At the end of the annual pilgrimage, Muslims observe a second holiday known as Eid al-Adha, or the Festival of Sacrifice. It is during this time that Muslims honor the strong faith of the Prophet Abraham, considered by many to be the father of the monotheistic faiths. Of the two major Islamic holidays, this is perceived to be the more important one and is thus sometimes called Eid al-Kabeer (the Big Festival).
The Qur'an tells the story of the Prophet Abraham, who was willing to sacrifice his son upon God's order. According to the Qur'an, God substituted an animal in the place of Abraham's son, and accepted Abraham's willing surrender as a “vision already fulfilled” (Qu'ran 37:105).
All Muslims, both those who attend the pilgrimage and those in the rest of the world, acknowledge the holiday by slaughtering an animal for meat. The meat is then shared with family and friends, and a large portion (at least a third of the meat) is given away to the poor and less fortunate.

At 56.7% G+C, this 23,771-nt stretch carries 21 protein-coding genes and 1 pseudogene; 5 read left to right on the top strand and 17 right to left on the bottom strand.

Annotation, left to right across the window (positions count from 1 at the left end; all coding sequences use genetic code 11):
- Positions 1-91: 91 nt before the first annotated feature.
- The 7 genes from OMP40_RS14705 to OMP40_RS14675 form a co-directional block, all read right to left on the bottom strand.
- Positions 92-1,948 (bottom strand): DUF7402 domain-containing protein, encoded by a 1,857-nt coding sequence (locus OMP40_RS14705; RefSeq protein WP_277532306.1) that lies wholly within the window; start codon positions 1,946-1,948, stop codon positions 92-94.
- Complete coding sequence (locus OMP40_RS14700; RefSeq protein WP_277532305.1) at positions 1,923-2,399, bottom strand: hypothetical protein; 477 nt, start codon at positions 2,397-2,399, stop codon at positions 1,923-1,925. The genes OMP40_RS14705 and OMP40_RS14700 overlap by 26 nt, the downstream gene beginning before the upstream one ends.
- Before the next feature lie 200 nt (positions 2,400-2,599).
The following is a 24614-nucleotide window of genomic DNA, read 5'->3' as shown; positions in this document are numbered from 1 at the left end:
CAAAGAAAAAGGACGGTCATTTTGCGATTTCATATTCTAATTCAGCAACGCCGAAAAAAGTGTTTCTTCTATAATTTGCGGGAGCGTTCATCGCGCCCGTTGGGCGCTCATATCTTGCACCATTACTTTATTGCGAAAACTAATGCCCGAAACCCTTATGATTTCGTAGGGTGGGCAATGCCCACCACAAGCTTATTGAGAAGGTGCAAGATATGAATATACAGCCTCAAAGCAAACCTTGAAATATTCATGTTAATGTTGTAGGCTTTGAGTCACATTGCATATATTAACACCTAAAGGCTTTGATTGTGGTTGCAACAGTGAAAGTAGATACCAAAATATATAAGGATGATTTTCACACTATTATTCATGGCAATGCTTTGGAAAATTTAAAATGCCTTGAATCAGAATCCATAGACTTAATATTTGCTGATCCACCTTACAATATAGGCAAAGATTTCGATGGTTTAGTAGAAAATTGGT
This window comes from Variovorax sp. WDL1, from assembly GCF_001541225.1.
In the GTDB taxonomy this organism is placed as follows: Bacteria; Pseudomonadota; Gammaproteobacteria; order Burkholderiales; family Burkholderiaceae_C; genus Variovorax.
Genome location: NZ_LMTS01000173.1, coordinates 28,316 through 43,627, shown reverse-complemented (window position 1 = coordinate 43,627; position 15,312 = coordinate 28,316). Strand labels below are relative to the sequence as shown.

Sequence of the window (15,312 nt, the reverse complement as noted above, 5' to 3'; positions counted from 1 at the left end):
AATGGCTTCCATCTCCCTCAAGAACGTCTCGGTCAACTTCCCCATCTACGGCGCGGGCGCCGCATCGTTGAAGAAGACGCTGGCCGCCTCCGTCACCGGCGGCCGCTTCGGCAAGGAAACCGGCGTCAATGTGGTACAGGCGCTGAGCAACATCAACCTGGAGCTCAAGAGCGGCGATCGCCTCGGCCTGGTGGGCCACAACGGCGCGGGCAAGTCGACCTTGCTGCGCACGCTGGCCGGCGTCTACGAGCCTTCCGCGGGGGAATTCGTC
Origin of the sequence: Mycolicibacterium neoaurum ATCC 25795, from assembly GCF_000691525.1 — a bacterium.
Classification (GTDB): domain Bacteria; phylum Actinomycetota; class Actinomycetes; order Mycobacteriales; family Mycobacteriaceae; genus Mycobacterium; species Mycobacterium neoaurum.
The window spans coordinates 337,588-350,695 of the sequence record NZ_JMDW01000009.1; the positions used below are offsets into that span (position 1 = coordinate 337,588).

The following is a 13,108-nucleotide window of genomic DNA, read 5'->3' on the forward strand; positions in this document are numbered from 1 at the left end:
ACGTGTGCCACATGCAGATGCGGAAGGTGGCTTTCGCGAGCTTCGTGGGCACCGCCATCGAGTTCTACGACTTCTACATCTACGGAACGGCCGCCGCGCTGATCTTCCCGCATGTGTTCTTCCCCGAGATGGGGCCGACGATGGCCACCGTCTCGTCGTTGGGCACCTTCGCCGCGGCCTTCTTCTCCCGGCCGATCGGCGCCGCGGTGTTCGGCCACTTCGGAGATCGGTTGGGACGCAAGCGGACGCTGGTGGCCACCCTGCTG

In every other way, holiday celebrations are similar to Eid al-Fitr. Special prayers are said, family and friends visit each other, and gifts are given to the children. When the pilgrims return from their journey, there is much celebration to welcome them home. The pilgrims come back from Hajj spiritually refreshed, forgiven of their sins, and ready to start life anew, with a clean slate.
The Qur'an makes it very clear that the sacrifice of animals on this day is a symbolic act, in remembrance of the Prophet Abraham. “It is not their meat nor their blood that reaches Allah; it is your piety that reaches Him” (Qur'an 22:37). Most of the meat is given away, which helps strengthen community bonds and feed those in need.